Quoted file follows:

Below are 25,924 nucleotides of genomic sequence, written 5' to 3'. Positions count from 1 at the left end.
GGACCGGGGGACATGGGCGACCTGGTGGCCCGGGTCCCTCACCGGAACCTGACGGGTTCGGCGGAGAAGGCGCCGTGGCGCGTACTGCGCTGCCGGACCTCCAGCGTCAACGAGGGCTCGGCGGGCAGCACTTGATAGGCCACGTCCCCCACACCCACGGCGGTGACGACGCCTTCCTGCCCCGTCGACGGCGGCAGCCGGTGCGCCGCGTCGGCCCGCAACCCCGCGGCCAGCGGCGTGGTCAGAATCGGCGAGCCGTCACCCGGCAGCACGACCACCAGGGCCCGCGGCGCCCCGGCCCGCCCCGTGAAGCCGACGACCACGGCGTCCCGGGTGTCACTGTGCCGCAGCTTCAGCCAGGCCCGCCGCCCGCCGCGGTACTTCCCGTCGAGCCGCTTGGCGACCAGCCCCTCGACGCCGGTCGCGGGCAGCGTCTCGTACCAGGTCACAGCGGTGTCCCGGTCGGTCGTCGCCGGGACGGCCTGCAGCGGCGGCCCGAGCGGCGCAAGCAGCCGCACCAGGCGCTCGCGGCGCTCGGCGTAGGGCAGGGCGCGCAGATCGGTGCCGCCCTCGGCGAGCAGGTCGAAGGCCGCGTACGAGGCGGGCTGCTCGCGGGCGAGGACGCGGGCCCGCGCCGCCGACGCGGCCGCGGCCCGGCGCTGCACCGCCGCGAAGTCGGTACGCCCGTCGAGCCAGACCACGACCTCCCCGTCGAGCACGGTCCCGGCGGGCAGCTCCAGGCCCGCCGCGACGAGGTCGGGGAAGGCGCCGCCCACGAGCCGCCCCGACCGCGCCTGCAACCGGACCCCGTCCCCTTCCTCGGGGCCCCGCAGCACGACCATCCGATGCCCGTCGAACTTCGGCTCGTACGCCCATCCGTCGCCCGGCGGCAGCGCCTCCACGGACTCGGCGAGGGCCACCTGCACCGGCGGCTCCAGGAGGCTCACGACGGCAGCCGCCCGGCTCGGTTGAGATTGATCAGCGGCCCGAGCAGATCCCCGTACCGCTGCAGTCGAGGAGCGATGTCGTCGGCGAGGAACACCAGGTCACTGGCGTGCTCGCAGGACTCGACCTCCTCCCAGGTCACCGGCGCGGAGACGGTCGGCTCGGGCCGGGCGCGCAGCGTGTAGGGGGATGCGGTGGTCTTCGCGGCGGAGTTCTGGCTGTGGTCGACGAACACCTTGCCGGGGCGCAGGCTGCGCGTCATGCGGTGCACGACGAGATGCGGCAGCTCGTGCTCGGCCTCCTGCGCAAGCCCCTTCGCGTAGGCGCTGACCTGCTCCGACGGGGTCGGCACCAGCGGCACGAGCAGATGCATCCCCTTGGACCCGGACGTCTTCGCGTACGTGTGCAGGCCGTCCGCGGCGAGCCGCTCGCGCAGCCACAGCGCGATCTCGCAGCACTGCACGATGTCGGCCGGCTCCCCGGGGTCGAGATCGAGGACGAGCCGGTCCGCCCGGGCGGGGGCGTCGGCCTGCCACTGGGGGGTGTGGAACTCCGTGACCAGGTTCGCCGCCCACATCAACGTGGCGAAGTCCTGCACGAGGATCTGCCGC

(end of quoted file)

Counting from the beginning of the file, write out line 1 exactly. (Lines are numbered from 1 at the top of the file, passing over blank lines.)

Below are 25,924 nucleotides of genomic sequence, written 5' to 3'. Positions count from 1 at the left end.